Mastering Niche Market Exit Planning
Selling a Non-Certified Public Accountants Business
A lot can go wrong during the sale of a non-certified public accountants business these days. More than ever before, it's important for sellers to know the tactics and techniques that are being used to maximize sales price and achieve desired sale outcomes.
In a down economy, many non-certified public accountants business sellers wait to list their businesses until they see signs that the economy has rebounded, making it difficult to accurately evaluate the number of non-certified public accountants businesses that are actually for sale.
Too often non-certified public accountants business owners fail to receive fair market value for their businesses. That's unfortunate because all it takes to get a fair price in today's market is ample planning and an awareness of what's important to buyers.
A basic understanding of legal requirements is foundational for a successful business sale. Despite the confusion that exists among many sellers, the essentials of the sale are described in the Letter of Intent, a seminal document that is created prior to due diligence . The price described in the Letter of Intent may fluctuate based on information that is revealed during due diligence, but the inclusion of new requirements in the final contract could be a deal killer. So after consulting with your broker and attorney, make sure you're comfortable with the terms of the Letter of Intent. If not, everything you do to close the sale of your non-certified public accountants business may be a waste of time.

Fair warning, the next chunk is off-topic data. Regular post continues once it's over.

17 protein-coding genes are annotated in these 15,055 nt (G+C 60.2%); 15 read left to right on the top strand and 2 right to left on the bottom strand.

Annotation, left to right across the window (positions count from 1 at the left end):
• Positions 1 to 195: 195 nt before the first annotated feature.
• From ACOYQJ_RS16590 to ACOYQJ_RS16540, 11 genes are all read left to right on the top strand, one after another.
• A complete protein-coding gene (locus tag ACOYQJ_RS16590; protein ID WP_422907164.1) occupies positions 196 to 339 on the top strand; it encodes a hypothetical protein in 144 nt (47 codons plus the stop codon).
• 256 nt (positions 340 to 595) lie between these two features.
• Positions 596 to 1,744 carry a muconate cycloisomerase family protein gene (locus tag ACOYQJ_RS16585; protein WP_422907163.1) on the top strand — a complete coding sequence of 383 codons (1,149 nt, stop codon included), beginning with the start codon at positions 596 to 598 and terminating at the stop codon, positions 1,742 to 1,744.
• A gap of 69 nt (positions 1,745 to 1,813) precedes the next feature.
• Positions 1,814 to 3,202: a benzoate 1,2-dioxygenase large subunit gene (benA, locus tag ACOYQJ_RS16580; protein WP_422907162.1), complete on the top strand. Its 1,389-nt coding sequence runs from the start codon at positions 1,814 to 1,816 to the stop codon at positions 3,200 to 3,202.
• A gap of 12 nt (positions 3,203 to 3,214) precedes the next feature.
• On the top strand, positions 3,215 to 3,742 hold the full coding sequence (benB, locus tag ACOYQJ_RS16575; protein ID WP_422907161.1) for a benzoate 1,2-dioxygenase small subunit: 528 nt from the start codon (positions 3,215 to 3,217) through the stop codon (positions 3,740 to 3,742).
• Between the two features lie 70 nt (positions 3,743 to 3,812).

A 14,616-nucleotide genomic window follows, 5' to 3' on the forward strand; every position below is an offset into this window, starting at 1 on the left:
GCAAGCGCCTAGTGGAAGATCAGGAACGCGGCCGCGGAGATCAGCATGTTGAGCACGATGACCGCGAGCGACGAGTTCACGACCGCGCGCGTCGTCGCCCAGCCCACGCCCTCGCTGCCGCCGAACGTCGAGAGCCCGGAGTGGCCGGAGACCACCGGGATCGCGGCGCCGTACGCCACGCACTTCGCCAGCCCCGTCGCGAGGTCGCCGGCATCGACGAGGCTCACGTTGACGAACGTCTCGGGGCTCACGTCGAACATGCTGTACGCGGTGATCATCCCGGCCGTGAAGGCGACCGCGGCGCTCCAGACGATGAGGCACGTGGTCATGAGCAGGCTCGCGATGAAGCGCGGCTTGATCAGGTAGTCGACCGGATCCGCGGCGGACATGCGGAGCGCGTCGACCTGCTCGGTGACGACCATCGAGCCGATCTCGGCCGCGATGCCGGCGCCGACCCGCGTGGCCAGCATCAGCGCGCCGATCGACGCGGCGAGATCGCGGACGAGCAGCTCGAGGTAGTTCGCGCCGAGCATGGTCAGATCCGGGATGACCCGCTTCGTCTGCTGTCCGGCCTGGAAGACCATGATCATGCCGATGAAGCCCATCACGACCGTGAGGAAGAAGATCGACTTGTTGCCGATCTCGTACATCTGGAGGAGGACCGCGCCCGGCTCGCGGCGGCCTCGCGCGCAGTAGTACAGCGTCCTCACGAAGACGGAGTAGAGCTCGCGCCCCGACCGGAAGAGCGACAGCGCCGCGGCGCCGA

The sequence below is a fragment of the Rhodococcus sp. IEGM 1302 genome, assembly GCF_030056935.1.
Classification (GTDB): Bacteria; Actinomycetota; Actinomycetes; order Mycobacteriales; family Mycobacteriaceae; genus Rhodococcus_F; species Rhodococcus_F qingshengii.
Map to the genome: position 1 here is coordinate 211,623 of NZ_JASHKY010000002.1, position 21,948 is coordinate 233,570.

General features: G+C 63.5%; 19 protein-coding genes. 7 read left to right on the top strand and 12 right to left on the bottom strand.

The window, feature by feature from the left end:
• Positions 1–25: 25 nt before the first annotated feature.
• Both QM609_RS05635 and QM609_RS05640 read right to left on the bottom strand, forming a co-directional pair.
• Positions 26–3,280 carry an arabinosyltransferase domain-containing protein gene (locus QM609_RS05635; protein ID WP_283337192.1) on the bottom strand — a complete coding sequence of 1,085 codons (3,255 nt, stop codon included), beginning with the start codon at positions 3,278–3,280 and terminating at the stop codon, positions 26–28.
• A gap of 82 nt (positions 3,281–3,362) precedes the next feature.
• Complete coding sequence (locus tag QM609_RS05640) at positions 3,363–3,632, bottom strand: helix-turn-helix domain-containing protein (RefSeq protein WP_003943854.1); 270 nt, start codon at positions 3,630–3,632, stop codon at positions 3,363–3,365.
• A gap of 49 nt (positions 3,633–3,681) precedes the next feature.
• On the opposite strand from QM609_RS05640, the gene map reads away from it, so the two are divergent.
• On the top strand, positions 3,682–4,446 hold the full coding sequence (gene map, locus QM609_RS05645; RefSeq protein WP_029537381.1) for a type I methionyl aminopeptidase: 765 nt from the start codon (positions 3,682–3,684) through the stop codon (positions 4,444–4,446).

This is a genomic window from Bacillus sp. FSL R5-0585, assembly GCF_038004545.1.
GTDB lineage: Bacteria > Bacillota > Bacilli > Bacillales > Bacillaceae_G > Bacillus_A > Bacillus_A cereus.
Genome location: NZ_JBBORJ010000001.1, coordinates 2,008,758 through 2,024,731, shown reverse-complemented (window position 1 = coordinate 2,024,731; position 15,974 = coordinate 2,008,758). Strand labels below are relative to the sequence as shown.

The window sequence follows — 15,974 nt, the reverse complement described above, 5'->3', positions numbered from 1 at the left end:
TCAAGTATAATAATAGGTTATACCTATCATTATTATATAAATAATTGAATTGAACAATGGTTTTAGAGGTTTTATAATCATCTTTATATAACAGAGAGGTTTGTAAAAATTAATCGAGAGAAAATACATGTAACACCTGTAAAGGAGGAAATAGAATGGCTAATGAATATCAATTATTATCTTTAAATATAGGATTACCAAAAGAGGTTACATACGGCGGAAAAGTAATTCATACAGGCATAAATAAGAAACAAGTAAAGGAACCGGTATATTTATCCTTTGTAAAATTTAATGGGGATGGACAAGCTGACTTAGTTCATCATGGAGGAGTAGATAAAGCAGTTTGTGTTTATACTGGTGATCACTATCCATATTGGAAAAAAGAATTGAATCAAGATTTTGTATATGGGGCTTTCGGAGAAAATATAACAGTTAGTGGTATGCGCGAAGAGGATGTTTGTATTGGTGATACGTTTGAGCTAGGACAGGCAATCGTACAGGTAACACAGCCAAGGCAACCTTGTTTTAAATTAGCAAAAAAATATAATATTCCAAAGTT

Hoping for a quick non-certified public accountants business sale? You may be disappointed. Although asking price and other factors contribute to sale time, it's difficult to predict how long your business will be on the market before you locate the right buyer. To adequately prepare your business listing, plan on spending six months to a year prior to listing. Once your business is ready for the marketplace, it could take an additional six months to a year to locate the right buyer.
Leveraging Seller Concessions
It's becoming more difficult to sell a non-certified public accountants business without considering seller concessions. Not surprisingly, seller financing is routinely requested by today's buyers. Capital is scarce, causing new entrepreneurs to rely on sellers to finance at least part of the purchase price. If you are unwilling or unable to offer financing, be prepared to offer other types of concessions to close the deal.
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